The facility was ordered to correct its problems. For instance, the EPD said the facility must prove that “wastewater from water applied to the fuel pile and from the standing air compressor blow down cannot enter the stormwater pond.” The pond must also have “sufficient capacity to minimize pollutants from stormwater runoff.” The plant is now transporting its wastewater to the county treatment facility.


In a June 5 consent order, the EPD stated that between November of last year and May of this year, the EPD had received “photos from citizens of creosote treated lumber being off loaded from railcars outside of the facility’s boundary, crosstie debris along the rail spur drainage ditch, pollutants from the chipping operation in adjacent water conveyances.”

Regulators visited the site and “observed signs of recent discharge from the facility (National Salvage) into Georgia Renewable Power’s stormwater retention pond.”

National Salvage disagrees with the EPD allegations, but “agreed to build a containment area around the chipper to limit the potential of water used for dust suppression or fire control from comingling with stormwater to the maximum extent practicable.”

National Salvage was ordered to “cease all activities associated with the unloading of crossties from rail cars along the rail spur outside of the facility’s boundary.”

National Salvage is in the “process of extending the rail spur to accommodate additional rail cars to reduce the need to unload railroad ties directly to trucks from the railroad right of way outside of the facility’s boundary.”

The company was ordered to provide an updated plan on the railroad extension, submit a construction plan and schedule for a containment structure around the chipper. The company must present a plan on “how dust and debris from the operation will be prevented from contact with stormwater,” along with a detailed plan on “how water used for dust suppression will be collected and properly disposed.”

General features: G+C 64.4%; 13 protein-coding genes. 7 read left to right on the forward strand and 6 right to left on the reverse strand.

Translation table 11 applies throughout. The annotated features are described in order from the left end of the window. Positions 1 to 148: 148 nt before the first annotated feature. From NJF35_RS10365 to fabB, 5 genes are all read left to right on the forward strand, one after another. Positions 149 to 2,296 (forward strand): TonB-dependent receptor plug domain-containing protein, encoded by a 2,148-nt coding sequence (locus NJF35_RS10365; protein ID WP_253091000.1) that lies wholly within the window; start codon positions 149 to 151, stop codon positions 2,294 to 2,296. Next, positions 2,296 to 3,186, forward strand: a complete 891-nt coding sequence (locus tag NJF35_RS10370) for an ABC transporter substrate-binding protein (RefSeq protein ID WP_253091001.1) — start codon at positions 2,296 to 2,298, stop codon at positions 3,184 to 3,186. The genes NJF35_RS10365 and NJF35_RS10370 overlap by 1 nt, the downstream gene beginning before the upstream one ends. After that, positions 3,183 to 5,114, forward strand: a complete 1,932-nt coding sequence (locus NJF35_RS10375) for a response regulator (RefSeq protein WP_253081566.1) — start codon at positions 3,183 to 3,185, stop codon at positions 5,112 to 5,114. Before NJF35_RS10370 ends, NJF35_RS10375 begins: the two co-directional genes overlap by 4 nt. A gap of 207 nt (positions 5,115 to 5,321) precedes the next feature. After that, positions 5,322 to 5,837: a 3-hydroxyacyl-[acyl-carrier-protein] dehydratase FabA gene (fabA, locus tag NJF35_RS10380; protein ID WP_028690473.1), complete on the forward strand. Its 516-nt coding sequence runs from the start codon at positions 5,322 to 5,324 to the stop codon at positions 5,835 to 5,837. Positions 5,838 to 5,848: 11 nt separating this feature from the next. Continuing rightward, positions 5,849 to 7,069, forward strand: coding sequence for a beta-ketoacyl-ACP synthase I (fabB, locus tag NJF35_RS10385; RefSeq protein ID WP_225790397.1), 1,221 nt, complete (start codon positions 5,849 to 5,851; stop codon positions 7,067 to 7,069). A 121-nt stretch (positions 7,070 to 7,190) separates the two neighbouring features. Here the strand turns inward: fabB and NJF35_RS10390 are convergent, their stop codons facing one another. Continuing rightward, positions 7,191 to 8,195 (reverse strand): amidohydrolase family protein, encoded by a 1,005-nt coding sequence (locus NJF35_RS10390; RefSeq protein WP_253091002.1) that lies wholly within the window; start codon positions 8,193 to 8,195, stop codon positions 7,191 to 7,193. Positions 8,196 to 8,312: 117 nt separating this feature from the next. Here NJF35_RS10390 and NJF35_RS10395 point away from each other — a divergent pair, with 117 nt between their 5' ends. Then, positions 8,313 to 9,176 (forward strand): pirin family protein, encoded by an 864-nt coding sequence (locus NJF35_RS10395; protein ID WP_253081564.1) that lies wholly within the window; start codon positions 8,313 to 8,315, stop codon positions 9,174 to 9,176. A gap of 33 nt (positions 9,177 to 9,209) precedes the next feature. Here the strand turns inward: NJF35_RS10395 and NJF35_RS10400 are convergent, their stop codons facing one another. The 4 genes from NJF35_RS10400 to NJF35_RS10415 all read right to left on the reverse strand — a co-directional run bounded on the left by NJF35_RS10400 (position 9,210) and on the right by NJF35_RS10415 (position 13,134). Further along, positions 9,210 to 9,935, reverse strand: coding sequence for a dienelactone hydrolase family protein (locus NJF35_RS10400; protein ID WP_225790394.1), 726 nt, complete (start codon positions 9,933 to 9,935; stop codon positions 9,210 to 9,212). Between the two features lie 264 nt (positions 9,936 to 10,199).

Georgia Renewable Power Executive Vice President Carey Davis offered this summary of GRP’s consent order:

“Stormwater from the facility is directed to a retention pond. In accordance with state laws, the stormwater pond was designed to ensure that the quality and quantity of stormwater discharged from the facility are consistent with that of the prior conditions at the property. EPD was concerned that the stormwater pond is not of sufficient size to perform its intended function. The consent order was issued to address this issue. The facility maintains that stormwater is properly managed at the site in accordance with applicable requirements under a stormwater plan that was developed by qualified engineering firms based on a comprehensive hydrological analysis. Therefore, under the consent order, the facility denies the allegations of EPD but agreed to perform an updated assessment of the stormwater pond to determine whether the current capacity is sufficient to minimize contaminants in the stormwater runoff from the facility and to draft a management plan to implement any measures that may be necessary to correct any deficiencies in the stormwater pond.